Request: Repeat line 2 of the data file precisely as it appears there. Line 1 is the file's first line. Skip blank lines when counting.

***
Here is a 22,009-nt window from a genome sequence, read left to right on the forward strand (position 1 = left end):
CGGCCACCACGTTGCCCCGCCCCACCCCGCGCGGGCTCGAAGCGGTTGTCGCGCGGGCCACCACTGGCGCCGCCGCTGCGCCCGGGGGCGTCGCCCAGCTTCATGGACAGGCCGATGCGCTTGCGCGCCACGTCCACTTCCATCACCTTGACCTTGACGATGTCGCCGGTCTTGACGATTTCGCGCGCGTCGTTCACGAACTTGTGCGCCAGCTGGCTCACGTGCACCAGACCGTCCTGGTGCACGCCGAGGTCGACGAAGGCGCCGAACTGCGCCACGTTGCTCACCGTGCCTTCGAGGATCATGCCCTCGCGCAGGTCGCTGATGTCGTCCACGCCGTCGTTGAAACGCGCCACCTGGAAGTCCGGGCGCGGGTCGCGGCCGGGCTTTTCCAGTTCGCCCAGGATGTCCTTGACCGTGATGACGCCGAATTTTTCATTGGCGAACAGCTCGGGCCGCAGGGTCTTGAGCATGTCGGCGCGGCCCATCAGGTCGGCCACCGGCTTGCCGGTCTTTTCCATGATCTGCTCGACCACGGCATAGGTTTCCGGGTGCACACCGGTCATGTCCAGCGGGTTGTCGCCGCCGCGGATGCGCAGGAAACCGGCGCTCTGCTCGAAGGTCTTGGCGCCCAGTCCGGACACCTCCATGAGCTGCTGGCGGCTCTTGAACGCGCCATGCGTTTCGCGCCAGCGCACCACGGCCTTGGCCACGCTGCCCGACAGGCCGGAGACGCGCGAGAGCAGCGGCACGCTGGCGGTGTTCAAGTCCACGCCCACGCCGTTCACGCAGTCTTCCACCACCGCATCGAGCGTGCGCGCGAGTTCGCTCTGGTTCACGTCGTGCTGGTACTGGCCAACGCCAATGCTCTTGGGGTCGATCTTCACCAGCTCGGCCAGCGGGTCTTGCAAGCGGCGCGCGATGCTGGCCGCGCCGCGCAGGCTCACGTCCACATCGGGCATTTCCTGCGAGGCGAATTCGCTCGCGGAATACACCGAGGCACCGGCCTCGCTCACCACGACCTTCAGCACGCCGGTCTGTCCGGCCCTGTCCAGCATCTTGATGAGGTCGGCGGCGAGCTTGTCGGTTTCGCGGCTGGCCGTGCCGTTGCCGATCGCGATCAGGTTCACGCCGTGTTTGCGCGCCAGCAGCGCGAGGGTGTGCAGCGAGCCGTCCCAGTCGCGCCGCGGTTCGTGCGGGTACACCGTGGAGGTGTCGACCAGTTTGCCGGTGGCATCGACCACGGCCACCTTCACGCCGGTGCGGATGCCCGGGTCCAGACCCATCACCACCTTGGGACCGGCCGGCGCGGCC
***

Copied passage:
CGGCCACCACGTTGCCCCGCCCCACCCCGCGCGGGCTCGAAGCGGTTGTCGCGCGGGCCACCACTGGCGCCGCCGCTGCGCCCGGGGGCGTCGCCCAGCTTCATGGACAGGCCGATGCGCTTGCGCGCCACGTCCACTTCCATCACCTTGACCTTGACGATGTCGCCGGTCTTGACGATTTCGCGCGCGTCGTTCACGAACTTGTGCGCCAGCTGGCTCACGTGCACCAGACCGTCCTGGTGCACGCCGAGGTCGACGAAGGCGCCGAACTGCGCCACGTTGCTCACCGTGCCTTCGAGGATCATGCCCTCGCGCAGGTCGCTGATGTCGTCCACGCCGTCGTTGAAACGCGCCACCTGGAAGTCCGGGCGCGGGTCGCGGCCGGGCTTTTCCAGTTCGCCCAGGATGTCCTTGACCGTGATGACGCCGAATTTTTCATTGGCGAACAGCTCGGGCCGCAGGGTCTTGAGCATGTCGGCGCGGCCCATCAGGTCGGCCACCGGCTTGCCGGTCTTTTCCATGATCTGCTCGACCACGGCATAGGTTTCCGGGTGCACACCGGTCATGTCCAGCGGGTTGTCGCCGCCGCGGATGCGCAGGAAACCGGCGCTCTGCTCGAAGGTCTTGGCGCCCAGTCCGGACACCTCCATGAGCTGCTGGCGGCTCTTGAACGCGCCATGCGTTTCGCGCCAGCGCACCACGGCCTTGGCCACGCTGCCCGACAGGCCGGAGACGCGCGAGAGCAGCGGCACGCTGGCGGTGTTCAAGTCCACGCCCACGCCGTTCACGCAGTCTTCCACCACCGCATCGAGCGTGCGCGCGAGTTCGCTCTGGTTCACGTCGTGCTGGTACTGGCCAACGCCAATGCTCTTGGGGTCGATCTTCACCAGCTCGGCCAGCGGGTCTTGCAAGCGGCGCGCGATGCTGGCCGCGCCGCGCAGGCTCACGTCCACATCGGGCATTTCCTGCGAGGCGAATTCGCTCGCGGAATACACCGAGGCACCGGCCTCGCTCACCACGACCTTCAGCACGCCGGTCTGTCCGGCCCTGTCCAGCATCTTGATGAGGTCGGCGGCGAGCTTGTCGGTTTCGCGGCTGGCCGTGCCGTTGCCGATCGCGATCAGGTTCACGCCGTGTTTGCGCGCCAGCAGCGCGAGGGTGTGCAGCGAGCCGTCCCAGTCGCGCCGCGGTTCGTGCGGGTACACCGTGGAGGTGTCGACCAGTTTGCCGGTGGCATCGACCACGGCCACCTTCACGCCGGTGCGGATGCCCGGGTCCAGACCCATCACCACCTTGGGACCGGCCGGCGCGGCC